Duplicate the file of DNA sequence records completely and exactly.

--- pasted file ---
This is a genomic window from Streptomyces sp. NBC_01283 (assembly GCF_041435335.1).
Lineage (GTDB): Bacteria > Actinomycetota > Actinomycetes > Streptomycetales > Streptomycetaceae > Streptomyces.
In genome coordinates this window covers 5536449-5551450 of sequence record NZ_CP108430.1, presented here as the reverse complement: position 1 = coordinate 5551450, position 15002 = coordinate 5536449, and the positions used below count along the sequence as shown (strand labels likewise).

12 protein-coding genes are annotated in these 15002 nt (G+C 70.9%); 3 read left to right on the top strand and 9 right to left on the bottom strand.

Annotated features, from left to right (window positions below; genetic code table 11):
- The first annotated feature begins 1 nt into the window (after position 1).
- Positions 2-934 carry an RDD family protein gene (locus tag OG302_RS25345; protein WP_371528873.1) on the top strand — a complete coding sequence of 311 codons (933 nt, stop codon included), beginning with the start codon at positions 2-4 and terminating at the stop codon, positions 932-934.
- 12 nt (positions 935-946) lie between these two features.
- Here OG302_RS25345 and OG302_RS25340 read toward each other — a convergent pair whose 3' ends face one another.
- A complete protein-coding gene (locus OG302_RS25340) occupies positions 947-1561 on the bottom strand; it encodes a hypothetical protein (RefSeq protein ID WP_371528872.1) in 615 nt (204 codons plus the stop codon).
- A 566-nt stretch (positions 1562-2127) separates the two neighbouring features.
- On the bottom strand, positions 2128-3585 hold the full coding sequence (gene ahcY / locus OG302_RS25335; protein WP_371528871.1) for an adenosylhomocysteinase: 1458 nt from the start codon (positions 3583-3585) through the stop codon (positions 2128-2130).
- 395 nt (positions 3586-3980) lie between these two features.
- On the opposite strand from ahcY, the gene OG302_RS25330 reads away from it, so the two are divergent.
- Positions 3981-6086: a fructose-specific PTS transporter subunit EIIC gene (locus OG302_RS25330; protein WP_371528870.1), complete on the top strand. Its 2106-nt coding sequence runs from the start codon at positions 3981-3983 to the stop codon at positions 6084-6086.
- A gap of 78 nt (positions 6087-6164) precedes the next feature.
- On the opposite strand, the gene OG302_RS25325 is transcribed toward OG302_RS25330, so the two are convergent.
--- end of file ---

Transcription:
This is a genomic window from Streptomyces sp. NBC_01283 (assembly GCF_041435335.1).
Lineage (GTDB): Bacteria > Actinomycetota > Actinomycetes > Streptomycetales > Streptomycetaceae > Streptomyces.
In genome coordinates this window covers 5536449-5551450 of sequence record NZ_CP108430.1, presented here as the reverse complement: position 1 = coordinate 5551450, position 15002 = coordinate 5536449, and the positions used below count along the sequence as shown (strand labels likewise).

12 protein-coding genes are annotated in these 15002 nt (G+C 70.9%); 3 read left to right on the top strand and 9 right to left on the bottom strand.

Annotated features, from left to right (window positions below; genetic code table 11):
- The first annotated feature begins 1 nt into the window (after position 1).
- Positions 2-934 carry an RDD family protein gene (locus tag OG302_RS25345; protein WP_371528873.1) on the top strand — a complete coding sequence of 311 codons (933 nt, stop codon included), beginning with the start codon at positions 2-4 and terminating at the stop codon, positions 932-934.
- 12 nt (positions 935-946) lie between these two features.
- Here OG302_RS25345 and OG302_RS25340 read toward each other — a convergent pair whose 3' ends face one another.
- A complete protein-coding gene (locus OG302_RS25340) occupies positions 947-1561 on the bottom strand; it encodes a hypothetical protein (RefSeq protein ID WP_371528872.1) in 615 nt (204 codons plus the stop codon).
- A 566-nt stretch (positions 1562-2127) separates the two neighbouring features.
- On the bottom strand, positions 2128-3585 hold the full coding sequence (gene ahcY / locus OG302_RS25335; protein WP_371528871.1) for an adenosylhomocysteinase: 1458 nt from the start codon (positions 3583-3585) through the stop codon (positions 2128-2130).
- 395 nt (positions 3586-3980) lie between these two features.
- On the opposite strand from ahcY, the gene OG302_RS25330 reads away from it, so the two are divergent.
- Positions 3981-6086: a fructose-specific PTS transporter subunit EIIC gene (locus OG302_RS25330; protein WP_371528870.1), complete on the top strand. Its 2106-nt coding sequence runs from the start codon at positions 3981-3983 to the stop codon at positions 6084-6086.
- A gap of 78 nt (positions 6087-6164) precedes the next feature.
- On the opposite strand, the gene OG302_RS25325 is transcribed toward OG302_RS25330, so the two are convergent.